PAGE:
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Concentrated photosynthesis device promises cheap green hydrogen
Loz Blain

UMich researchers have demonstrated an artificial photosynthesis device 10 times more efficient and one hundredth the size of previous devices of its kind. This green hydrogen production method also improves over time, and can split seawater.

We are a solar-powered planet; the vast majority of energy needed for life on Earth comes from the sun – and a lot of it, including food and fossil fuels, is the result of plant-based photosynthesis – the conversion of sunlight, water and carbon dioxide into oxygen and sugars. The first chemical step in photosynthesis happens in the chlorophyll that gives leaves their green color – and this step is effectively a water-splitting operation that breaks H2O into oxygen, which is released into the air (thanks, plants), and positively charged hydrogen ions, which drive the remainder of the process and eventually allow plants to store energy in carbohydrate form. 

Evolution has delivered an extraordinary gift in photosynthesis, and as humanity works to free itself from the harmful side-effects of fossil fuels, researchers are working to replicate, and even improve on, this first step, hoping to develop artificial photosynthesis techniques that some predict will eventually be the cheapest way to produce green hydrogen, for use as an energy storage medium. 

“In the end, we believe that artificial photosynthesis devices will be much more efficient than natural photosynthesis, which will provide a path toward carbon neutrality,” says Zetian Mi, a University of Michigan professor in electrical and computer engineering.

Mi and his team have just published a paper in Nature on what they consider to be a major leap in artificial photosynthesis. The team has demonstrated a new photocatalytic water-splitting semiconductor that harnesses a broad spectrum of sunlight, including the infrared spectrum, to split water at a solid 9% efficiency – nearly a tenfold improvement from other devices of its kind – and it's a tiny and relatively affordable device that improves rather than degrades over time.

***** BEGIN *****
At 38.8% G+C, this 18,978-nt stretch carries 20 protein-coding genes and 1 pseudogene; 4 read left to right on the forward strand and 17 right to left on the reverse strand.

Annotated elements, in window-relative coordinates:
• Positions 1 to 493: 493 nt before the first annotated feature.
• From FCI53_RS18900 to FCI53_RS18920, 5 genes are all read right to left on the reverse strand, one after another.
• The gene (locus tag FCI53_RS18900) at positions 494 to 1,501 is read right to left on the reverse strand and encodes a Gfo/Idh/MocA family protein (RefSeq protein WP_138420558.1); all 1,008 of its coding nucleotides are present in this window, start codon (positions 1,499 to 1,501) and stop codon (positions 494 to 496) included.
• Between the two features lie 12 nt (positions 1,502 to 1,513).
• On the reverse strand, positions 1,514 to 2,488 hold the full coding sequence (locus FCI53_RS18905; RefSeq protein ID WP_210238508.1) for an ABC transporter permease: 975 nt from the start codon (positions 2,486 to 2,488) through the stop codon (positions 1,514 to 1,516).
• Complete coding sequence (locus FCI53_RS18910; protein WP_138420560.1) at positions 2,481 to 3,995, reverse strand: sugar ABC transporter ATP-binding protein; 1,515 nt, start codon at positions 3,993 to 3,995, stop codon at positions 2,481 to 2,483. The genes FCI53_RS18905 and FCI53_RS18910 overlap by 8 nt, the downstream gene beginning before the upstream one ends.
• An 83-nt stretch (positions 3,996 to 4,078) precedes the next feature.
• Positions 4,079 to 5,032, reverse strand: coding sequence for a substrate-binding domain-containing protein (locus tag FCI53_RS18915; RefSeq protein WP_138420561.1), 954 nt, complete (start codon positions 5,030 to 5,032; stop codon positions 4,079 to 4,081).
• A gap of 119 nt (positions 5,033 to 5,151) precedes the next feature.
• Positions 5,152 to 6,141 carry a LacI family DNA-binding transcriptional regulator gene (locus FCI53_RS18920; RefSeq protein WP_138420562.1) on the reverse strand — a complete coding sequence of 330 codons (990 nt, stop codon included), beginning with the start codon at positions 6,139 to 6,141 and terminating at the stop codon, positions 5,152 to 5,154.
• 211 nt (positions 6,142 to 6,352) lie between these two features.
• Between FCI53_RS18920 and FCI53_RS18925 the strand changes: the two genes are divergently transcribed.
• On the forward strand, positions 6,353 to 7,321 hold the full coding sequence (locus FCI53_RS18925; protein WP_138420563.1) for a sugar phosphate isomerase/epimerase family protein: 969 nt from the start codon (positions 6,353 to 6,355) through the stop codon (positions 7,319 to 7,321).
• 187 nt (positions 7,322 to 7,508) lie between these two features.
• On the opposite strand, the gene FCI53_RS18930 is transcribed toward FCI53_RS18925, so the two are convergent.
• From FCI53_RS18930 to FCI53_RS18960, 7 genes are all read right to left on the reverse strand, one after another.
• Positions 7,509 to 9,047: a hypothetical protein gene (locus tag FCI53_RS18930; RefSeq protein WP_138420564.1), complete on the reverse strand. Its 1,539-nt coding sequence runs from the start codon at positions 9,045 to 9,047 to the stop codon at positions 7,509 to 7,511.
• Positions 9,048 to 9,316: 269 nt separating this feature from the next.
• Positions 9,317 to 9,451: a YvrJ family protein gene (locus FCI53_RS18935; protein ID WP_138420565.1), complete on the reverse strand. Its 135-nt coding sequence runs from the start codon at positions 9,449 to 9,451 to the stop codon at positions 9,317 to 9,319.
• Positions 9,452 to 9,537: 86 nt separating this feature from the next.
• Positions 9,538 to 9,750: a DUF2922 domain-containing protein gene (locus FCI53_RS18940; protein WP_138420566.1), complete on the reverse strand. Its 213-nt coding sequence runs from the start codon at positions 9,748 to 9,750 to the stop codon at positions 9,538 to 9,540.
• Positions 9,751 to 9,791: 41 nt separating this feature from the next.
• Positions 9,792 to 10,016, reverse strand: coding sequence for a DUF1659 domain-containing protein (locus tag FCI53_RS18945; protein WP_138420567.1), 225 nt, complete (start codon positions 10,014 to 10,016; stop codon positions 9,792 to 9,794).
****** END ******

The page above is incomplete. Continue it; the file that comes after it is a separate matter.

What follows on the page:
The device was tested using a window-sized lens to concentrate sunlight

“We reduced the size of the semiconductor by more than 100 times compared to some semiconductors only working at low light intensity,” said Peng Zhou, a research fellow in electrical and computer engineering and first author of the study. “Hydrogen produced by our technology could be very cheap.”

The new technology uses concentrated sunlight – an option that's not available to many other artificial photosynthesis devices, because high-intensity light and high temperatures tend to cause them to break down. But the UMich semiconductor – announced by a separate team last year and made from indium gallium nitride nanostructures grown onto a silicon surface – doesn't just withstand light and heat extremely well, it actually improves its hydrogen production efficiency over time.

The photocatalyst, made from indium gallium nitride nanostructures grown onto a silicon surface, exhibits self-healing properties and can withstand concentrated sunlight up to the equivalent of 160 suns